In the early 1990s, Yale economist William Nordhaus made us an offer we shouldn’t have refused. His work showed we had an opportunity to curb carbon dioxide emissions, and thereby avert the worst of global climate change, if we simply taxed the emissions, starting at a rate of just $5 per ton. That would have provided our market-driven society an incentive to seek less carbon-intensive ways of operating.
Of course, we lacked the political will to accept the offer, so emissions continued unabated. As a result, our cumulative emissions problem has now worsened considerably, which has driven up the price we will have to pay to bring it under control.
The consequences of our refusal to take the deal Nordhaus offered were on full display recently as he collected a Nobel prize for modeling the link between climate and the global economy. Indeed, in the weeks leading up to the award, the White House released a report stating matter-of-factly that the Earth’s temperature could rise as much as 4 degrees Celsius in the next century, while an international panel warned that an increase of just 1.5 degrees could be too much. Against that backdrop, the economic models now suggest that the highest carbon tax society can afford to pay would be about $40 per ton — and it wouldn’t be enough to reduce emissions to levels we need to stabilize the atmosphere.
So, where does this leave us? The answer is we need to accelerate significantly the pace of innovation in clean-energy technologies. And as it happens, Nordhaus shared this year’s Nobel prize with another economist, Paul Romer, whose work shows how to make that happen.
Romer made his name by incorporating technology into models of economic growth. Raise the profitability of new technology and companies produce more of it. One example of this is the so-called “induced innovation” that a carbon tax would create. Raising the cost of carbon emissions causes companies to emit less. But it would also cause them to invest more in finding better technologies to reduce emissions. One study estimates that this could reduce the total cost of achieving a given emissions level by 30 percent.
The impact would be even greater if we used carbon tax revenues to underwrite even more research and innovation. Policies such as research subsidies or an expansion of the research and development tax credit would generate even faster technological change, further lowering the cost of reducing emissions. Because research produces huge social benefits, public support makes sense. Broad subsidies would speed the advancement of clean technologies. It would also increase economic growth, making it easier to absorb the costs of whatever warming does occur.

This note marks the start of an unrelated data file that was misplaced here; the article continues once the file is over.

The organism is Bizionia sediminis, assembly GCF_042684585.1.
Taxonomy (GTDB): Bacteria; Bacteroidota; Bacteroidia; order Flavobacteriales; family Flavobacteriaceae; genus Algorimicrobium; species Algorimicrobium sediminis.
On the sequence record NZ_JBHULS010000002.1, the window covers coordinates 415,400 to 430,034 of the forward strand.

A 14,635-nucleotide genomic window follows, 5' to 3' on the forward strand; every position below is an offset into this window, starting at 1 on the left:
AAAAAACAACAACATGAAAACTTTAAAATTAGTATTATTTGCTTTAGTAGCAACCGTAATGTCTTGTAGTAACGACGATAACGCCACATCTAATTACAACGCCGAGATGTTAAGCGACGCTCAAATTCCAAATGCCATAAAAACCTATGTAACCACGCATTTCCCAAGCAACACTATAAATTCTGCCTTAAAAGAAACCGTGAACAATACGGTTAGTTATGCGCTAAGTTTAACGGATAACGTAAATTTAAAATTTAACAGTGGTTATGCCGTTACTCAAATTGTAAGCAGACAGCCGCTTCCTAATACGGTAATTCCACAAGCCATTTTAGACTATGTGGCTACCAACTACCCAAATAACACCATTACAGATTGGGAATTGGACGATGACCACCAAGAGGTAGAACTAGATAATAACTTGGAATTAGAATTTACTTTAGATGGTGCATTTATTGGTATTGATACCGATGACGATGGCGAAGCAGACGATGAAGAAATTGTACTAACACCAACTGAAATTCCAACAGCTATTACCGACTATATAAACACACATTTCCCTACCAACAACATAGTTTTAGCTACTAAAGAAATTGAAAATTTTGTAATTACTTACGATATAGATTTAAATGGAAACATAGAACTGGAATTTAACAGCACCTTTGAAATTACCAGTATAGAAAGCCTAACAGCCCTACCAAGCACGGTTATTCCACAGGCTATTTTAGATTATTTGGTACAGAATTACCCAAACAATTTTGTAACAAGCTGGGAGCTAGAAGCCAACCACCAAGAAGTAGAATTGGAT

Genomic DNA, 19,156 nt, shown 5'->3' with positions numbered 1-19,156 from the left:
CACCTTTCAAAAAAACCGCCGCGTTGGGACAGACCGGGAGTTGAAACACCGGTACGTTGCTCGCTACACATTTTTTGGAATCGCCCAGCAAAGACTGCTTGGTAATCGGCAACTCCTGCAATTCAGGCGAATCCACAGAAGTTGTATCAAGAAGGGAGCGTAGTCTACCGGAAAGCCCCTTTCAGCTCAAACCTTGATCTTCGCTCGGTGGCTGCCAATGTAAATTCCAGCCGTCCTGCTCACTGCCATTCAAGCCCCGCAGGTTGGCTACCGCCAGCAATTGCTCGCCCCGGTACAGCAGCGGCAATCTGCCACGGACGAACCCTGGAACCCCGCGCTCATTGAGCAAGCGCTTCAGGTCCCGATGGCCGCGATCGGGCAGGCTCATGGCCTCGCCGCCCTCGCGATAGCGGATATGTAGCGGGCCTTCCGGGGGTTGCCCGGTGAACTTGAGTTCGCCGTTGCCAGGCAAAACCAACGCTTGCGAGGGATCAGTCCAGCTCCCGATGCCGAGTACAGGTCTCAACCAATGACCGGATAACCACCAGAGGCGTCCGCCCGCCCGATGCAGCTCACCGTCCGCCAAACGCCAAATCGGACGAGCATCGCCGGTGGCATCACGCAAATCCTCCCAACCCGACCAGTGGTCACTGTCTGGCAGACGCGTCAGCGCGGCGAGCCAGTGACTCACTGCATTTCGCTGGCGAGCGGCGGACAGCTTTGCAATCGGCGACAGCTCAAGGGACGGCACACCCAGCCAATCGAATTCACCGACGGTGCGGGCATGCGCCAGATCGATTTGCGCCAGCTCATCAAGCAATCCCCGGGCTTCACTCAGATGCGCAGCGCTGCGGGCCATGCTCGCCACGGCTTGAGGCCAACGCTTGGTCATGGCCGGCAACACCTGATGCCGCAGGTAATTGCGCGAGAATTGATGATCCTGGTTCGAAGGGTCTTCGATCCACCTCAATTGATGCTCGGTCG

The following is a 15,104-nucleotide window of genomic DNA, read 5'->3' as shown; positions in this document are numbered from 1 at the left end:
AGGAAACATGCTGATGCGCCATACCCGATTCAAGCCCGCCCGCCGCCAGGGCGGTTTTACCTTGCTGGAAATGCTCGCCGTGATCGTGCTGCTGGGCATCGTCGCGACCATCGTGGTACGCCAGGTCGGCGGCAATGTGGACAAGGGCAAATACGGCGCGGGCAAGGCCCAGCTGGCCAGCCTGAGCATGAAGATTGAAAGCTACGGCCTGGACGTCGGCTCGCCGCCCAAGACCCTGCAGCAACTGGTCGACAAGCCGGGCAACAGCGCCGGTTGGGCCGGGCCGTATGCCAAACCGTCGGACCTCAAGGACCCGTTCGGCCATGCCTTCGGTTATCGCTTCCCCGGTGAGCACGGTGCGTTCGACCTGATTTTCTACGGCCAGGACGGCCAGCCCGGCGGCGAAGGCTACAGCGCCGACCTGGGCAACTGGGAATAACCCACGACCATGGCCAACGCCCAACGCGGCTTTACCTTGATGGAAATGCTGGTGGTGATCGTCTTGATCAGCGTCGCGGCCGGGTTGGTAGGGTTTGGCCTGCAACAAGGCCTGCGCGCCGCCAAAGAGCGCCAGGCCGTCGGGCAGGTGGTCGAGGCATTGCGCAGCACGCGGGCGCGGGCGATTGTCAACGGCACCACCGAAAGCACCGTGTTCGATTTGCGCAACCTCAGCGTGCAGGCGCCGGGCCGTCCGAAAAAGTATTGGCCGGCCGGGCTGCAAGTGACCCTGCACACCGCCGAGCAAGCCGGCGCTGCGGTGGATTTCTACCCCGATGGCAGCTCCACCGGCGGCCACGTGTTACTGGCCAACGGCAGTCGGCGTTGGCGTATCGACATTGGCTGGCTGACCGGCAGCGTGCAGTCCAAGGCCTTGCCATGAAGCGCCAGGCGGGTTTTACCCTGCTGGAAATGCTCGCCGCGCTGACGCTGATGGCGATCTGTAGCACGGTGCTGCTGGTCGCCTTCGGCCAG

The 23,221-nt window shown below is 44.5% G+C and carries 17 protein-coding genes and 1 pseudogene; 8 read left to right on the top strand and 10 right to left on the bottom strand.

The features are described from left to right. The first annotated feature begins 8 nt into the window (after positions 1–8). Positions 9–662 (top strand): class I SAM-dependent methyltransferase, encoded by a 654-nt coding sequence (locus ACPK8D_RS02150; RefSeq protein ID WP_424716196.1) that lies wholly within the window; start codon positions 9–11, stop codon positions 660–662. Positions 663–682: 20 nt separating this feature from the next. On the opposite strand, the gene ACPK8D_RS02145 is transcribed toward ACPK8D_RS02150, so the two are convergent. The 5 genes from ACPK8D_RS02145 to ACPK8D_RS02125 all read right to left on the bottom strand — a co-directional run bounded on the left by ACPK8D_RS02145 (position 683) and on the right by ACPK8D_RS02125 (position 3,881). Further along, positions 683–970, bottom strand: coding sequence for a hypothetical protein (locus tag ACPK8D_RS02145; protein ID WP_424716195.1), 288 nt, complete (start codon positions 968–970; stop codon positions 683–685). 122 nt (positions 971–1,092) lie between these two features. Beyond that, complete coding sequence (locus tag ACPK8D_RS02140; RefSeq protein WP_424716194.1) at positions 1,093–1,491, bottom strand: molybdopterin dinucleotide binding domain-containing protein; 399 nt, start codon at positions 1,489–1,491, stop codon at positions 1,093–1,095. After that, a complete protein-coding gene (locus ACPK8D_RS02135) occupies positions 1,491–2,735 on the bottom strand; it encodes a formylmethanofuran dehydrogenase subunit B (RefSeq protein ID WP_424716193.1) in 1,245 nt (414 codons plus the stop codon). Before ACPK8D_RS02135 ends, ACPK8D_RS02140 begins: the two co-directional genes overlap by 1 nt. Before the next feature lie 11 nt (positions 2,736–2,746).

America is at a tipping point as far as public support is concerned. The Obama administration negotiated an international agreement to reduce emissions. But even if every country met its commitments, we would still surpass the 1.5-degree target. The Trump administration has announced its intention to withdraw from the treaty, and in the same recent report that stated temperatures might increase as much as 4 degrees Celsius if nothing is done, it proposed doing nothing.
But others are beginning to act. A few prominent Republicans, including Trent Lott and James Baker, have come out in support of a carbon tax that rebates the revenues to Americans. Unfortunately, using the revenues this way would be less effective in boosting innovation and holding down the economic costs.
The dilemma only worsens as time goes on. To escape the worst effects of climate change, we need to take sensible actions now. We should enact a carbon tax that escalates steadily over the next few decades to signal that it will be profitable to develop clean technologies and expedient to adopt them, and we should plow the tax revenues back into research and innovation, including clean-energy breakthroughs, so the cycle of innovation begins to snowball.
The correct policy could produce a win-win-win: lower emissions, better technology and faster growth.